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Patient-Turned-Nurse Inspires Kids at Children’s Hospital Where She Was Treated


Lindsay Arenas has a special connection to Johns Hopkins All Children’s Hospital where she works as a registered nurse. She has celebrated numerous holidays and birthdays at the facility but not just as a nurse. She and her three siblings were all diagnosed with a rare bone disease, called multiple hereditary exostoses (MHE). She underwent various treatments and operations at All Children’s, but now she is known for putting smiles on the young kids’ faces.

As a RN, she loves cracking jokes with her young patients and listening to their stories, anything to help them forget about their medical troubles.

“Those are the things that matter and those are the things you remember years down the line,” Arenas said.

Her relationship with All Children’s started back in the 1980s. Both her parents worked at the facility, her dad a respiratory therapist, and her mom, a neonatal nurse. She would often stop by the hospital as a child on holidays for a quick mid-shift meal with the family.

“I have a lot of different memories growing up as a daughter of the hospital,” Arenas says. “I remember my mom setting up a tablecloth in the hospital cafeteria during a lunch break for Father’s Day and coming in almost every Tuesday for Chicken Tampico in the cafeteria.”

Her mom and dad met and fell in love at the hospital, but they never could’ve imagined that all four of their children would spend so much time there.

The family first noticed a bone growth under Lindsay’s brother’s arm, which turned out to be a cancerous tumor. He soon underwent chemotherapy when doctors found similar growths on Lindsay. She ended up developing painful nodules on her legs, spinal cords, and ribs and underwent a total of 20 surgeries at All Children’s by the time she was a teenager.

“I was a handful, and it was a difficult time in my life,” she says. “I had a lot of issues with pain control after surgery. A lot of the memories I have as a patient were the advocacy of the nurses and other caregivers at the hospital, and their ability to recognize what I needed.”

The nurses that took care of Arenas as a child remember the experience as well.

“I remember taking care of her post operatively, and she was in a great deal of pain,” says Pam Gehrich, an RN at the facility. “Due to her extensive surgical history, she understood what to expect, but anticipating the pain was part of the traumatic experience for her. Luckily, I was able to collaborate with her and the entire family. They knew what worked well, and what didn’t work for her pain. I was able to advocate for her throughout my shift, ensuring all of Lindsay’s needs were met and pain was minimal.”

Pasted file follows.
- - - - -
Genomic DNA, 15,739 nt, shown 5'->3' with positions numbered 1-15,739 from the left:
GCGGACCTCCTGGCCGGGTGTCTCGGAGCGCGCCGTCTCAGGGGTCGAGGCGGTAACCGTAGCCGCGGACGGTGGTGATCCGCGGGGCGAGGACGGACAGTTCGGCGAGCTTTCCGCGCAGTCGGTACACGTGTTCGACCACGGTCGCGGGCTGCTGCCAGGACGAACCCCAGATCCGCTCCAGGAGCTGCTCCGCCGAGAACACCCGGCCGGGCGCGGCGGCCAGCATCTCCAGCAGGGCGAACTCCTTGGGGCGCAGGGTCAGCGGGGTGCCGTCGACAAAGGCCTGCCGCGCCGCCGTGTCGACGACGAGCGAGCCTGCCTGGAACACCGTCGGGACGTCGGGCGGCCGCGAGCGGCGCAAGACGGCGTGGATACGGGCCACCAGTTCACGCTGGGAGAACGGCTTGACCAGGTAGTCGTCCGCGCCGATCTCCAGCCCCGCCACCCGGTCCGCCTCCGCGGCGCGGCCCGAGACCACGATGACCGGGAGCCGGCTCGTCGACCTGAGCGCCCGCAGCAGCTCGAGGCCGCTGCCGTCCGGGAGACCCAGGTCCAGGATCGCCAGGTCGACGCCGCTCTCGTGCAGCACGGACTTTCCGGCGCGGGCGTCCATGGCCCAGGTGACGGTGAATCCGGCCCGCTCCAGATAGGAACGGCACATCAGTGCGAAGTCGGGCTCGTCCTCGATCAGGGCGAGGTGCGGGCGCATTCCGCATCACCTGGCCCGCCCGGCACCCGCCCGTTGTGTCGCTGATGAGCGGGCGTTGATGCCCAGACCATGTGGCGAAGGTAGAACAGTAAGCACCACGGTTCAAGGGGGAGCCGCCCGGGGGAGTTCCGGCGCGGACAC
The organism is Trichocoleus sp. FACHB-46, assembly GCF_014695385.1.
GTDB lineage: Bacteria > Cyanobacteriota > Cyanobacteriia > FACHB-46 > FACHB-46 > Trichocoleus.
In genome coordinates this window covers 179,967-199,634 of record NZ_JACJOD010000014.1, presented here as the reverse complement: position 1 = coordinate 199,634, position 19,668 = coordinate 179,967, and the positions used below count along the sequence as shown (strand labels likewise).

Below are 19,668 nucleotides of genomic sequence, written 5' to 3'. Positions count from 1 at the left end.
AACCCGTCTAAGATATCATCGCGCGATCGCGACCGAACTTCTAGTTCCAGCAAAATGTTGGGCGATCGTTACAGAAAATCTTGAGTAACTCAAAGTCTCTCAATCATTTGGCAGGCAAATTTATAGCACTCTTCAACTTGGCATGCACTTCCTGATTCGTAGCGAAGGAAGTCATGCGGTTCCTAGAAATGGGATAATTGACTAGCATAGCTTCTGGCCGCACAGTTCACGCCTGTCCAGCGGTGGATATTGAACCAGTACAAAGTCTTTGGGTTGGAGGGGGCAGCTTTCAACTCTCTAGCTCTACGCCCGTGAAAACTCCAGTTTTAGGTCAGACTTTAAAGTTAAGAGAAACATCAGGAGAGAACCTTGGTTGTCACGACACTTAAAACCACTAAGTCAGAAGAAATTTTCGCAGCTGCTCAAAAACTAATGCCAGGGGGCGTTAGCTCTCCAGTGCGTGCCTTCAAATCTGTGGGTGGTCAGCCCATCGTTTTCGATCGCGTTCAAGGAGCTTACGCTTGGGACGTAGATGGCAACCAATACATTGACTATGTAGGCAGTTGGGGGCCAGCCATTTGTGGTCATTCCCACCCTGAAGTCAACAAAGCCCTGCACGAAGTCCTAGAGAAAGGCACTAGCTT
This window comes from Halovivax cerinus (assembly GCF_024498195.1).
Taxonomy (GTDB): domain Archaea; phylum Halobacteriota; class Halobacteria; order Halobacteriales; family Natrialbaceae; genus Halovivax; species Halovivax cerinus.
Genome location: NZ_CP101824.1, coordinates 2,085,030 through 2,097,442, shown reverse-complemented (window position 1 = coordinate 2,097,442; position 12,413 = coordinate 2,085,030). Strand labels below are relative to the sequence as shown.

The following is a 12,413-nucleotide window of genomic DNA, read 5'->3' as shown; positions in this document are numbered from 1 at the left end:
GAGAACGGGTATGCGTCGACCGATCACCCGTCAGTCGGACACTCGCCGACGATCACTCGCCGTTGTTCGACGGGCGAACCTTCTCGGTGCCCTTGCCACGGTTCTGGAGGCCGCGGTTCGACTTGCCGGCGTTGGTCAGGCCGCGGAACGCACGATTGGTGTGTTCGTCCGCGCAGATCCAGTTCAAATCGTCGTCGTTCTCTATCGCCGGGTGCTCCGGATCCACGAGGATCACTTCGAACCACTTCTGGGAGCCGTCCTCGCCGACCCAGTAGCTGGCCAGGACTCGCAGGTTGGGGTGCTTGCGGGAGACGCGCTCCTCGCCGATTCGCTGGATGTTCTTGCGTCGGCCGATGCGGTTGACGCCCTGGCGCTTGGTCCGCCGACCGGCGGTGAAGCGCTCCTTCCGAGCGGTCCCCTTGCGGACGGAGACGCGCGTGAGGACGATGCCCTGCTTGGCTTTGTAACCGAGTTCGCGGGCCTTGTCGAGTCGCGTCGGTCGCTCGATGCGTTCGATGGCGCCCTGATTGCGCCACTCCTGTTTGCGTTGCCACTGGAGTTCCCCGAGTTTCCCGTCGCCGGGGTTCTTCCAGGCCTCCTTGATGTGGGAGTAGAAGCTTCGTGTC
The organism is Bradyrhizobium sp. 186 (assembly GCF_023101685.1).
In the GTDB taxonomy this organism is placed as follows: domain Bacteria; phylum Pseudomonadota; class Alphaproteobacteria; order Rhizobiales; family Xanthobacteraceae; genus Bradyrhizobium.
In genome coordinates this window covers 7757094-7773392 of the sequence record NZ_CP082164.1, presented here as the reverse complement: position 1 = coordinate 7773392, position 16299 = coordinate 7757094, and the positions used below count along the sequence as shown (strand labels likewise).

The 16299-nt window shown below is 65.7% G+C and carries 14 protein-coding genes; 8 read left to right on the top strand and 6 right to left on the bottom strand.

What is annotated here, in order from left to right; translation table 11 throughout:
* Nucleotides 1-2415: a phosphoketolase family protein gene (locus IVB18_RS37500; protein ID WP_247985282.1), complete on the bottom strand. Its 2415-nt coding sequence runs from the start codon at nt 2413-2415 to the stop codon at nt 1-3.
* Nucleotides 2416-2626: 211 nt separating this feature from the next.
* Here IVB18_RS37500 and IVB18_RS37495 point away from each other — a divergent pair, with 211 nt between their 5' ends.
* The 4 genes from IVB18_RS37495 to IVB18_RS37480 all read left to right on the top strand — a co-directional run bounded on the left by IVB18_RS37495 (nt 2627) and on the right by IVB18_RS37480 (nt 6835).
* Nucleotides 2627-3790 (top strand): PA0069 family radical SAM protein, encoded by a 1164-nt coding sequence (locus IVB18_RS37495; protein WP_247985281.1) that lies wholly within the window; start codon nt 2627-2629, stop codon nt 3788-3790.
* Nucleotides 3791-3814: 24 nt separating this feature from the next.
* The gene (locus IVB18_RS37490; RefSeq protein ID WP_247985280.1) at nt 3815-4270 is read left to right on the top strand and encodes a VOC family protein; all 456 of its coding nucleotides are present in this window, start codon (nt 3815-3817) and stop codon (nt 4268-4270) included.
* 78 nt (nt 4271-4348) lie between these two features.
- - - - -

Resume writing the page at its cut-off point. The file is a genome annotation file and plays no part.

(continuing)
Her time at the hospital inspired her to pursue a career in medicine, just like her parents.

“When I was going through nursing school, I asked my mom what floor I should work on. My mom told me I should go to 4 south, where I was in the old hospital as a patient,” says Lindsay, referring to the surgical unit. “She felt I could identify with those patients well.”

Having been a patient at All Children’s gives Arenas a unique opportunity to relate to the children she now cares for as an RN.

“A lot of the same things that we treat surgically, I had it done to myself. So I can relate to the patient that has a chest tube and I can relate to the patient who had spinal surgery. And I can tell you all of those things and those feelings,” she said.

She often finds herself counseling the kids and families through what can be a difficult process.

“I think I can bring a different ear and a different perspective and maybe a calming attitude that we’re going to get through it and it’s going to be okay. So I think that’s very special to do,” Arenas said.

Arenas said she never set out to work at All Children’s Hospital when she started nursing school, but now she can’t imagine working anywhere else.

“I went through that for a reason. There was a plan with that and now I can take those experiences and make other kids’ experiences easier and make other kids’ experiences better,” she said.

She also knows what it’s like to be the parent of a sick child. Her seven-year-old son was recently diagnosed with the same rare condition Arenas was diagnosed with as a child.

“It can be easy sometimes and it can be hard because I can know as a nurse all these different angles that I need to watch for with him and then to separate that as my role as a mom, I definitely struggle a little bit with that balance, but it’s nice to be reminded that my team has my back,” Arenas said.

But she loves knowing that her son is being cared for by some of her best friends.

“All Children’s is family. So, I feel very lucky to have the opportunity for them to take care of my own family,” she said.

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